Residents at Larkspur Capital’s new Willow apartment project will be living on the edge.
The 190-unit rental community is nearing completion on the edge Dallas’ Deep Ellum district. It’s also on the edge of Exposition Park, which adjoins Fair Park.
The Willow is the first of three apartment projects Larkspur Capital plans in the transition zone between Deep Ellum and Fair Park — an area that has not seen new apartment development.
The Willow building on Commerce Street is a few blocks from the entrance to Fair Park. Several older loft conversion buildings and townhouses are nearby.
“We will start moving people in in January,” said Larkspur Capital’s Carl Anderson, and the website will go up soon. “The goal is to be adjacent to Deep Ellum but also be your own neighborhood.
“I think it’s going to be a nice residential street.”
Larkspur has spent the last two years building the Willow and tying up other nearby development sites.
Dallas architect Omniplan designed the apartment building with a variety of brick and masonry exteriors. “We did not want another stucco box,” Anderson said. “It’s too important an area with historical and architectural context to get it wrong.
“We are trying to resemble the fabric of Deep Ellum,” he said. “We are spending on top-tier architecture.”
Anderson said the building will have a co-working center and a pool deck that overlooks downtown. “We have a resident lounge bar that will be staffed on the weekend that is indoor-outdoor,” he said.
Rents in the building will start at $1,640 for a 618-square-foot studio unit.
Larkspur Capital is already finalizing plans for a second apartment building in the next block of Commerce Street.
It’s 234-unit Juniper building will start next year next to the elevated Interstate 30. Dallas architect Corgan is designing the project.
“It’s going to be very similar to the Willow — an eight-level building,” Anderson said. “There will be a little bit of retail, and we are talking to a couple of local coffee shops.”
The developers are turning an old rail route next to the building site into a linear greenspace. “We are creating a park and blowing it out with landscape and design,” he said.
And new lights are brightening the area under the freeway.
“We are trying to change and improve the neighborhood with a lot of crucial mass for a small area,” Anderson said.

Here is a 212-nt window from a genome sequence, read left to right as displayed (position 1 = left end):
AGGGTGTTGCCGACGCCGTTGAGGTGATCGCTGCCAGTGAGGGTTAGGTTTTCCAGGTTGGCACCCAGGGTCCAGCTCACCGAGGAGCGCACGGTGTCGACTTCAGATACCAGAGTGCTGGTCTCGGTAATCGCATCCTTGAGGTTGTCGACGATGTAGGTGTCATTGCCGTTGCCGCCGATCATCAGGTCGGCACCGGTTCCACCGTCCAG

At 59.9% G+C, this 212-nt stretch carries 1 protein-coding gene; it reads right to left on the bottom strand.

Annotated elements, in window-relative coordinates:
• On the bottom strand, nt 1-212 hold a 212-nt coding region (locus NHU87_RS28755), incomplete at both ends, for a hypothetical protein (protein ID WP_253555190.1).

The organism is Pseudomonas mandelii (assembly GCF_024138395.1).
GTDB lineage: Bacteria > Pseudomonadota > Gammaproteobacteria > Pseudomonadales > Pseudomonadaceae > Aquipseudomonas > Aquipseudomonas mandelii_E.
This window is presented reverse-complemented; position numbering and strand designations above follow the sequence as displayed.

The developer has tied up another nearby apartment site even closer to Fair Park on Haskell Avenue.
Anderson said he thinks new residents will be drawn to this historic Dallas area.
Fair Park is about to be given a boost with about $300 million in upgrades just approved by Dallas voters. Increased investment in the historic fairgrounds buildings could bring other real estate developers to surrounding properties.
“With the increased year-round activity in Fair Park and Deep Ellum becoming more livable by the day, new players are discovering the area,” said Veletta Forsythe Lill, a board member with the Fair Park First organization. “The public-private investment in Fair Park will certainly accelerate the trend.
“Fair Park’s time is now — now has just been a long time coming.”
Lill isn’t surprised developers like Larkspur Capital are zeroing in on the blocks of old commercial property just west of Fair Park.
“Many of us have long believed in the natural connection between Deep Ellum and Fair Park, both culturally and physically,” she said. “Artists and creatives were the first to find the area with its affordable lofts and historic buildings.”
Anderson also expects more activity in the area.
“There are definitely people poking around now trying to buy nearby land,” he said. “Everyone is being deterred from crossing I 30 forever.
“But there is so much momentum with Fair Park.”